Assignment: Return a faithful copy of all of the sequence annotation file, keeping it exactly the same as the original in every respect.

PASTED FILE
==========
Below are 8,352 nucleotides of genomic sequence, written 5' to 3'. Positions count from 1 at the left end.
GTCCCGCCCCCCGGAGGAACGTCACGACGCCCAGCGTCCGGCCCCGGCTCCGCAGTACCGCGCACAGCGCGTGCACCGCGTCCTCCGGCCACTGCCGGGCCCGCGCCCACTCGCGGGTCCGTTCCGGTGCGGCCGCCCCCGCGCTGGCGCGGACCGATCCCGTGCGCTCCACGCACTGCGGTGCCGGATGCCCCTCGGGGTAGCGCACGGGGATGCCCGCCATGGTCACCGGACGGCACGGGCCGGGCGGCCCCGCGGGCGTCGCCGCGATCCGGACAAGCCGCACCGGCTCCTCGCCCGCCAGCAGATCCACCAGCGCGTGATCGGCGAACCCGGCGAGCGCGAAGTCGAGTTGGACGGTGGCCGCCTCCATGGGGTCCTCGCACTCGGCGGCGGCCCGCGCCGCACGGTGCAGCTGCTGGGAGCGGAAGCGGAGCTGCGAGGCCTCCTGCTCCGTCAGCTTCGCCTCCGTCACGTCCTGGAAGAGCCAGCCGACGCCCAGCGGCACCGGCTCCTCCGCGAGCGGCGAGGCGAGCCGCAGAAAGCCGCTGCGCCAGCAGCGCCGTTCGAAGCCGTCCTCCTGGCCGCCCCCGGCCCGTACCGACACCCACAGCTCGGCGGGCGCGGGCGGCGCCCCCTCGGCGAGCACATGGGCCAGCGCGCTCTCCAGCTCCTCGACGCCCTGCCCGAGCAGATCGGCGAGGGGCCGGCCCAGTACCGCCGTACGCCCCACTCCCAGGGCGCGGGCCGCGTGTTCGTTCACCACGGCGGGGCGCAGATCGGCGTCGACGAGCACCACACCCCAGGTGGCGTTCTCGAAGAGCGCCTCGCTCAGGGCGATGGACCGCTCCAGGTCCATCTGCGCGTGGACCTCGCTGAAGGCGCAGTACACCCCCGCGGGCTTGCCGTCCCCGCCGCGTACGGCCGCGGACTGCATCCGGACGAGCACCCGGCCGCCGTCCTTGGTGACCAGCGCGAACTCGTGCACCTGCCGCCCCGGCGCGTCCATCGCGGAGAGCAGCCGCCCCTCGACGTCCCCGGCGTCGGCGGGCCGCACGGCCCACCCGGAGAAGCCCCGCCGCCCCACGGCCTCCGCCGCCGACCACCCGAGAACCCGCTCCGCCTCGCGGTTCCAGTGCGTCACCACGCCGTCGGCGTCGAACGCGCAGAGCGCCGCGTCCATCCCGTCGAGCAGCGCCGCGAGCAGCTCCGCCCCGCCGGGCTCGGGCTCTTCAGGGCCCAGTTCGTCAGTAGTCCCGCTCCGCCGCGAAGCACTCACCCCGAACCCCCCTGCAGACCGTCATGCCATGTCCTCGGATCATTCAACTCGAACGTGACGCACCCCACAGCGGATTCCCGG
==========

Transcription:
Below are 8,352 nucleotides of genomic sequence, written 5' to 3'. Positions count from 1 at the left end.
GTCCCGCCCCCCGGAGGAACGTCACGACGCCCAGCGTCCGGCCCCGGCTCCGCAGTACCGCGCACAGCGCGTGCACCGCGTCCTCCGGCCACTGCCGGGCCCGCGCCCACTCGCGGGTCCGTTCCGGTGCGGCCGCCCCCGCGCTGGCGCGGACCGATCCCGTGCGCTCCACGCACTGCGGTGCCGGATGCCCCTCGGGGTAGCGCACGGGGATGCCCGCCATGGTCACCGGACGGCACGGGCCGGGCGGCCCCGCGGGCGTCGCCGCGATCCGGACAAGCCGCACCGGCTCCTCGCCCGCCAGCAGATCCACCAGCGCGTGATCGGCGAACCCGGCGAGCGCGAAGTCGAGTTGGACGGTGGCCGCCTCCATGGGGTCCTCGCACTCGGCGGCGGCCCGCGCCGCACGGTGCAGCTGCTGGGAGCGGAAGCGGAGCTGCGAGGCCTCCTGCTCCGTCAGCTTCGCCTCCGTCACGTCCTGGAAGAGCCAGCCGACGCCCAGCGGCACCGGCTCCTCCGCGAGCGGCGAGGCGAGCCGCAGAAAGCCGCTGCGCCAGCAGCGCCGTTCGAAGCCGTCCTCCTGGCCGCCCCCGGCCCGTACCGACACCCACAGCTCGGCGGGCGCGGGCGGCGCCCCCTCGGCGAGCACATGGGCCAGCGCGCTCTCCAGCTCCTCGACGCCCTGCCCGAGCAGATCGGCGAGGGGCCGGCCCAGTACCGCCGTACGCCCCACTCCCAGGGCGCGGGCCGCGTGTTCGTTCACCACGGCGGGGCGCAGATCGGCGTCGACGAGCACCACACCCCAGGTGGCGTTCTCGAAGAGCGCCTCGCTCAGGGCGATGGACCGCTCCAGGTCCATCTGCGCGTGGACCTCGCTGAAGGCGCAGTACACCCCCGCGGGCTTGCCGTCCCCGCCGCGTACGGCCGCGGACTGCATCCGGACGAGCACCCGGCCGCCGTCCTTGGTGACCAGCGCGAACTCGTGCACCTGCCGCCCCGGCGCGTCCATCGCGGAGAGCAGCCGCCCCTCGACGTCCCCGGCGTCGGCGGGCCGCACGGCCCACCCGGAGAAGCCCCGCCGCCCCACGGCCTCCGCCGCCGACCACCCGAGAACCCGCTCCGCCTCGCGGTTCCAGTGCGTCACCACGCCGTCGGCGTCGAACGCGCAGAGCGCCGCGTCCATCCCGTCGAGCAGCGCCGCGAGCAGCTCCGCCCCGCCGGGCTCGGGCTCTTCAGGGCCCAGTTCGTCAGTAGTCCCGCTCCGCCGCGAAGCACTCACCCCGAACCCCCCTGCAGACCGTCATGCCATGTCCTCGGATCATTCAACTCGAACGTGACGCACCCCACAGCGGATTCCCGG